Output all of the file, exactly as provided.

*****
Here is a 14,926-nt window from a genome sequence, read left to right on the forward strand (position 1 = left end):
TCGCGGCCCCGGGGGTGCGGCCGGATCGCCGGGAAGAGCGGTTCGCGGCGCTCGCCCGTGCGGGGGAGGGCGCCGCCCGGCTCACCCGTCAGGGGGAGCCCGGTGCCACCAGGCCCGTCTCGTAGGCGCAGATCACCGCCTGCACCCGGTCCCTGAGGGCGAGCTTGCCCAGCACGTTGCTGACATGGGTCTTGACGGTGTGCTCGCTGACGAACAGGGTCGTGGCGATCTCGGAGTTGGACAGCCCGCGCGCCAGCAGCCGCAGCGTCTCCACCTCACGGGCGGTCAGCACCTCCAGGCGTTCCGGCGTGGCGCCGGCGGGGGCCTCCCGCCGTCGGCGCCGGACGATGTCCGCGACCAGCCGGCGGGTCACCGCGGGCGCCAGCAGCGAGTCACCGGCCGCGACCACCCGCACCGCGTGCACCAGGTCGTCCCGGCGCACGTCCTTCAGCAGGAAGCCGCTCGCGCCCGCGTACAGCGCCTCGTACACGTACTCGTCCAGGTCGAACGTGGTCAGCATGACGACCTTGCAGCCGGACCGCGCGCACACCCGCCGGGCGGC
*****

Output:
Here is a 14,926-nt window from a genome sequence, read left to right on the forward strand (position 1 = left end):
TCGCGGCCCCGGGGGTGCGGCCGGATCGCCGGGAAGAGCGGTTCGCGGCGCTCGCCCGTGCGGGGGAGGGCGCCGCCCGGCTCACCCGTCAGGGGGAGCCCGGTGCCACCAGGCCCGTCTCGTAGGCGCAGATCACCGCCTGCACCCGGTCCCTGAGGGCGAGCTTGCCCAGCACGTTGCTGACATGGGTCTTGACGGTGTGCTCGCTGACGAACAGGGTCGTGGCGATCTCGGAGTTGGACAGCCCGCGCGCCAGCAGCCGCAGCGTCTCCACCTCACGGGCGGTCAGCACCTCCAGGCGTTCCGGCGTGGCGCCGGCGGGGGCCTCCCGCCGTCGGCGCCGGACGATGTCCGCGACCAGCCGGCGGGTCACCGCGGGCGCCAGCAGCGAGTCACCGGCCGCGACCACCCGCACCGCGTGCACCAGGTCGTCCCGGCGCACGTCCTTCAGCAGGAAGCCGCTCGCGCCCGCGTACAGCGCCTCGTACACGTACTCGTCCAGGTCGAACGTGGTCAGCATGACGACCTTGCAGCCGGACCGCGCGCACACCCGCCGGGCGGC